Introduction: This study develops an innovative computational framework, Expression Variation Analysis (EVA), to model transcriptional dysregulation in cancer. Heterogeneity poses a major challenge in translational research. For example, inter-tumor heterogeneity limits the biomarker discovery and intra-tumor heterogeneity enables therapeutic resistance. Moreover, in some cancers driver mutations are insufficient to account for the widespread transcriptional variation responsible for these outcomes. Thus, new computational tools to model transcriptional variation are essential.

Methods: EVA is a unified computational framework to model transcriptional variation in cancer. Briefly, EVA quantifies transcriptional heterogeneity for one set of samples or cells from one phenotype using the expected dissimilarity between pairs of expression profiles. U-statistics theory can then quantify the statistical significance of the difference in transcriptional heterogeneity between phenotypes.

Results: We apply EVA to perform a comprehensive characterization of transcriptional variation in head and neck squamous cell carcinoma (HNSCC). At a pathway level, transcriptional variation in HNSCC tumors is higher than normal controls. Applying EVA to integrate ChIP-seq data with RNA-seq reveals that these pervasive transcriptional differences occur in enhancers. Similarly, applying EVA at a gene level to model splicing reveals more heterogeneity in transcript usage in tumor samples than normals. HPV- HNSCC tumors are unique in having mutations in genes that regulate the splicing machinery, and the HPV- tumors with these alterations have a greater number of dysregulated splice variants than those without. Nonetheless, the EVA analysis identifies a similar number of alternative splice variants in HPV+ as HPV- tumors suggesting an alternative mechanism of transcriptional heterogeneity in HPV+ disease. Adapting EVA to single cell data demonstrates that increased fibroblast composition is associated with greater variation in immune pathway activity in HNSCC. Moreover, we observe greater transcriptional heterogeneity in HNSCC primary tumors than lymph node metastasis consistent with a clonal outgrowth.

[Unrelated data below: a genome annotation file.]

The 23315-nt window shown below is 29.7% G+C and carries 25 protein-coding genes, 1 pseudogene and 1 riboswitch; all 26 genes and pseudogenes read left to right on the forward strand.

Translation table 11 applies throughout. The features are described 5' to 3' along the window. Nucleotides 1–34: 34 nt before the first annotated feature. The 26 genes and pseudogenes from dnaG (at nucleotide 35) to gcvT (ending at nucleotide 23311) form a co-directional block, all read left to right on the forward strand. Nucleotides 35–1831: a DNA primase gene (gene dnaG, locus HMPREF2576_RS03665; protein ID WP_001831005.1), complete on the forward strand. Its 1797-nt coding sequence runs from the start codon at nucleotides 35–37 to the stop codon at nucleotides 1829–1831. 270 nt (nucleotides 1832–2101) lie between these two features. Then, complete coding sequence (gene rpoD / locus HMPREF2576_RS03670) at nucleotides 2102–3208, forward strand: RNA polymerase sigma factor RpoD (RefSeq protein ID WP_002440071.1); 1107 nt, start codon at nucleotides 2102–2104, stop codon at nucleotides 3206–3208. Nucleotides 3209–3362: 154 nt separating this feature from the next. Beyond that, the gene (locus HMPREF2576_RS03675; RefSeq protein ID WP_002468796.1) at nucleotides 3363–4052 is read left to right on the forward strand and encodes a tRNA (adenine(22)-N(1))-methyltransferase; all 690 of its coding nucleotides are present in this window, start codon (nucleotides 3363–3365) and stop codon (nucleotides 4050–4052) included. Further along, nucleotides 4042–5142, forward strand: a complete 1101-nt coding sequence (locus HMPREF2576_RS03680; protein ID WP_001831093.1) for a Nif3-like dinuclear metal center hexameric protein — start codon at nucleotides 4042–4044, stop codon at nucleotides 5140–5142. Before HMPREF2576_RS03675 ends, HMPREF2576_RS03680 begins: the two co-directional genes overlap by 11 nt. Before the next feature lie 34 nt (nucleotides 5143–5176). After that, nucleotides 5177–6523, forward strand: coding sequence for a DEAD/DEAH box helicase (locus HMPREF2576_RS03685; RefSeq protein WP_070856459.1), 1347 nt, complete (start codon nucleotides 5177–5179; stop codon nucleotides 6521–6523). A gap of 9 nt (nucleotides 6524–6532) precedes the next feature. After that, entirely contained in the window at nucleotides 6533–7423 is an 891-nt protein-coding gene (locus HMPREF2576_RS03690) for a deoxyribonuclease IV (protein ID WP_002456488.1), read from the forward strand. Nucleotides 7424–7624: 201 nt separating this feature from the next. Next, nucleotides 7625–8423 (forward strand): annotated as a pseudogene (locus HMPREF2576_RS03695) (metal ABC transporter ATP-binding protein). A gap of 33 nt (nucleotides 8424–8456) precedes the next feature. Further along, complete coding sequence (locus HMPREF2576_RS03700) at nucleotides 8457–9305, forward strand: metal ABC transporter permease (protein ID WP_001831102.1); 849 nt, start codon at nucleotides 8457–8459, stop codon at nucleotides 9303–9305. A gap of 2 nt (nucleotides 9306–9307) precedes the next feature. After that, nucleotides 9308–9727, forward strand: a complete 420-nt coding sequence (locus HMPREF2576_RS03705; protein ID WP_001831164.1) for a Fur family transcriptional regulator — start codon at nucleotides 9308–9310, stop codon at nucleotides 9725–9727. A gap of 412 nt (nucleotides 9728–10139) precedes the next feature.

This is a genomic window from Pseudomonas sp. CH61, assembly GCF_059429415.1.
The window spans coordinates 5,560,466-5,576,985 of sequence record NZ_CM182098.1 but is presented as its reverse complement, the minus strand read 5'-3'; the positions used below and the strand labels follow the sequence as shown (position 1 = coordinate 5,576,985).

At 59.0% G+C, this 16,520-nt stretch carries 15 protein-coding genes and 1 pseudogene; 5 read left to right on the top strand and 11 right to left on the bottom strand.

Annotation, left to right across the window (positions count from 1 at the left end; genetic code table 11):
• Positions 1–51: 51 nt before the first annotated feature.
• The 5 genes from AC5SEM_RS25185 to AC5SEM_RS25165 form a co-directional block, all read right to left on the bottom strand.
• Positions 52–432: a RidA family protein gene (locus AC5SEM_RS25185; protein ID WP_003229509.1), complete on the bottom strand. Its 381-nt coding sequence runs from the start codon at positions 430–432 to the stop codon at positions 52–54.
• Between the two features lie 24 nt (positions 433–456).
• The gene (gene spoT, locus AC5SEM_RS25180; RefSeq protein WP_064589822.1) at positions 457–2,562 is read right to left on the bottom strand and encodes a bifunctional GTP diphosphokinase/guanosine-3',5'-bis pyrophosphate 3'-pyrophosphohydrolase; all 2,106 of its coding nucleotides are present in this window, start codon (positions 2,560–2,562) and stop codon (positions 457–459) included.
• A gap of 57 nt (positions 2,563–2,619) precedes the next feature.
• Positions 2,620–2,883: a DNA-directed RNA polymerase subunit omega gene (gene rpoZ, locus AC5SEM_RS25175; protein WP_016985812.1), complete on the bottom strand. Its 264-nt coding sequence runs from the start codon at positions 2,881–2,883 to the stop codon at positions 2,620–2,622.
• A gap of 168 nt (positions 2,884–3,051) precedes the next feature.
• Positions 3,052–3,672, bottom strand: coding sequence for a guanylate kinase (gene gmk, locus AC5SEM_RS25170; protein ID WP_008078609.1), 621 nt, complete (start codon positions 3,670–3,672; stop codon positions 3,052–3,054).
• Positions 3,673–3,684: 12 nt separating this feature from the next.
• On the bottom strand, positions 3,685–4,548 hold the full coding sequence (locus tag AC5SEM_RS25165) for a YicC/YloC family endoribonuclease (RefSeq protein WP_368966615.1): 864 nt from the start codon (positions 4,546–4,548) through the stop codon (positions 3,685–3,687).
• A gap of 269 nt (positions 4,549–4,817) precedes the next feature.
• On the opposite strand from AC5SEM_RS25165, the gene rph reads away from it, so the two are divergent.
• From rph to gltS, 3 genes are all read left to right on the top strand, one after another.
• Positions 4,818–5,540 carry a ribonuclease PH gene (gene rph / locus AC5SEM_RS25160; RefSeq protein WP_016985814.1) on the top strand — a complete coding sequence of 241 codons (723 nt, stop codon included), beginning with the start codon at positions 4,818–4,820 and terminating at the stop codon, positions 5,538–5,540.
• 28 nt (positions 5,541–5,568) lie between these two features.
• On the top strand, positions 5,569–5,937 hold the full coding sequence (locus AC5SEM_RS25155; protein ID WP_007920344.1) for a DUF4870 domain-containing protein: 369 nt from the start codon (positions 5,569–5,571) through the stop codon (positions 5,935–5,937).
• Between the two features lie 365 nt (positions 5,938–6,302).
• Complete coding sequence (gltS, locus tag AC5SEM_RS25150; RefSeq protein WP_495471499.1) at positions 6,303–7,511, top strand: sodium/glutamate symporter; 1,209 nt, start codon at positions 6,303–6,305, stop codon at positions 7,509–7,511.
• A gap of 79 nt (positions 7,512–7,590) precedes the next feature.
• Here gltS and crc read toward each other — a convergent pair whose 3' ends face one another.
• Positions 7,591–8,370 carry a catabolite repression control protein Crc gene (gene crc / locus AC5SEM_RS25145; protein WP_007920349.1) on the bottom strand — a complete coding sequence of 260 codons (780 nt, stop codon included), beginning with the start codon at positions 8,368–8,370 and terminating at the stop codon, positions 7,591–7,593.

Conclusions: We demonstrate that the statistical framework from EVA enables differential heterogeneity analysis in HNSCC ranging from pathway dysregulation, splice variation, epigenetic regulation, and single cell analysis. This algorithm provides a critical framework to model the hidden multi-molecular mechanisms underlying the complex patient outcomes that are pervasive in cancer.

Citation Format: Bahman Afsari, Leslie Cope, Daria A. Gaykalova, Donald Geman, Sidharth Puram, Loyal A. Goff, Alexander Favorov, Elana Judith Fertig. Uncovering hidden sources of transcriptional dysregulation arising from inter- and intra-tumor heterogeneity [abstract]. In: Proceedings of the American Association for Cancer Research Annual Meeting 2019; 2019 Mar 29-Apr 3; Atlanta, GA. Philadelphia (PA): AACR; Cancer Res 2019;79(13 Suppl):Abstract nr 3399.